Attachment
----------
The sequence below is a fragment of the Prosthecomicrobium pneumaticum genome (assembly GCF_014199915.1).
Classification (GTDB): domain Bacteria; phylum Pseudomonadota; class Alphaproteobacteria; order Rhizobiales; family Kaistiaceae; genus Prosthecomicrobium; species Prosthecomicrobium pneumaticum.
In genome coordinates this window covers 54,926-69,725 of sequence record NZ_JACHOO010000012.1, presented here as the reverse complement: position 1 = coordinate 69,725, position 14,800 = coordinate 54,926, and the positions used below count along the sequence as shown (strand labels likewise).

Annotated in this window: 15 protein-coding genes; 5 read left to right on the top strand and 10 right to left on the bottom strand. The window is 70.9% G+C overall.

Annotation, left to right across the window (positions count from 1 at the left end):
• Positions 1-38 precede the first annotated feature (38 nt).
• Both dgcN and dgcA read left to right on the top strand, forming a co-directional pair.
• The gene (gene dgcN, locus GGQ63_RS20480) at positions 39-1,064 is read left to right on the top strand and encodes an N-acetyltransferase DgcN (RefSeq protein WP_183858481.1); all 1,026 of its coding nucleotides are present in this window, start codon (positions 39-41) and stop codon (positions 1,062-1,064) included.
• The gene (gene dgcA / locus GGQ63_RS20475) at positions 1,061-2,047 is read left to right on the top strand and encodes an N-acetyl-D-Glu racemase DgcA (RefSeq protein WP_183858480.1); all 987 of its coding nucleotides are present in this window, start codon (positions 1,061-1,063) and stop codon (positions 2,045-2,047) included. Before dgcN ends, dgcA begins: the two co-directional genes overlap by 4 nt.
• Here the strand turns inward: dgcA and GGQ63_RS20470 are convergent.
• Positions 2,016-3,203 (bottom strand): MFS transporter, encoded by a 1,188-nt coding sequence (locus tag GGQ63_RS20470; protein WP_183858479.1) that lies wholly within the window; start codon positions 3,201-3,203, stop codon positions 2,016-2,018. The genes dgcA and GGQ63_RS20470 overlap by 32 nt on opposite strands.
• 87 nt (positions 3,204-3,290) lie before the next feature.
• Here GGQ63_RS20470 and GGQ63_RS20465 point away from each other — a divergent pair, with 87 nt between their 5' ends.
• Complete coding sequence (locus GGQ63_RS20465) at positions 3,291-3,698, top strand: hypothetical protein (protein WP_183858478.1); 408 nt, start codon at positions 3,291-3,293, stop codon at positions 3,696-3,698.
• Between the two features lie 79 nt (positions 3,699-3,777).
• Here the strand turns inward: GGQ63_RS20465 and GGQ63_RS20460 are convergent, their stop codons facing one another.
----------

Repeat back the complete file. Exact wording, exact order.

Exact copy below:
The sequence below is a fragment of the Prosthecomicrobium pneumaticum genome (assembly GCF_014199915.1).
Classification (GTDB): domain Bacteria; phylum Pseudomonadota; class Alphaproteobacteria; order Rhizobiales; family Kaistiaceae; genus Prosthecomicrobium; species Prosthecomicrobium pneumaticum.
In genome coordinates this window covers 54,926-69,725 of sequence record NZ_JACHOO010000012.1, presented here as the reverse complement: position 1 = coordinate 69,725, position 14,800 = coordinate 54,926, and the positions used below count along the sequence as shown (strand labels likewise).

Annotated in this window: 15 protein-coding genes; 5 read left to right on the top strand and 10 right to left on the bottom strand. The window is 70.9% G+C overall.

Annotation, left to right across the window (positions count from 1 at the left end):
• Positions 1-38 precede the first annotated feature (38 nt).
• Both dgcN and dgcA read left to right on the top strand, forming a co-directional pair.
• The gene (gene dgcN, locus GGQ63_RS20480) at positions 39-1,064 is read left to right on the top strand and encodes an N-acetyltransferase DgcN (RefSeq protein WP_183858481.1); all 1,026 of its coding nucleotides are present in this window, start codon (positions 39-41) and stop codon (positions 1,062-1,064) included.
• The gene (gene dgcA / locus GGQ63_RS20475) at positions 1,061-2,047 is read left to right on the top strand and encodes an N-acetyl-D-Glu racemase DgcA (RefSeq protein WP_183858480.1); all 987 of its coding nucleotides are present in this window, start codon (positions 1,061-1,063) and stop codon (positions 2,045-2,047) included. Before dgcN ends, dgcA begins: the two co-directional genes overlap by 4 nt.
• Here the strand turns inward: dgcA and GGQ63_RS20470 are convergent.
• Positions 2,016-3,203 (bottom strand): MFS transporter, encoded by a 1,188-nt coding sequence (locus tag GGQ63_RS20470; protein WP_183858479.1) that lies wholly within the window; start codon positions 3,201-3,203, stop codon positions 2,016-2,018. The genes dgcA and GGQ63_RS20470 overlap by 32 nt on opposite strands.
• 87 nt (positions 3,204-3,290) lie before the next feature.
• Here GGQ63_RS20470 and GGQ63_RS20465 point away from each other — a divergent pair, with 87 nt between their 5' ends.
• Complete coding sequence (locus GGQ63_RS20465) at positions 3,291-3,698, top strand: hypothetical protein (protein WP_183858478.1); 408 nt, start codon at positions 3,291-3,293, stop codon at positions 3,696-3,698.
• Between the two features lie 79 nt (positions 3,699-3,777).
• Here the strand turns inward: GGQ63_RS20465 and GGQ63_RS20460 are convergent, their stop codons facing one another.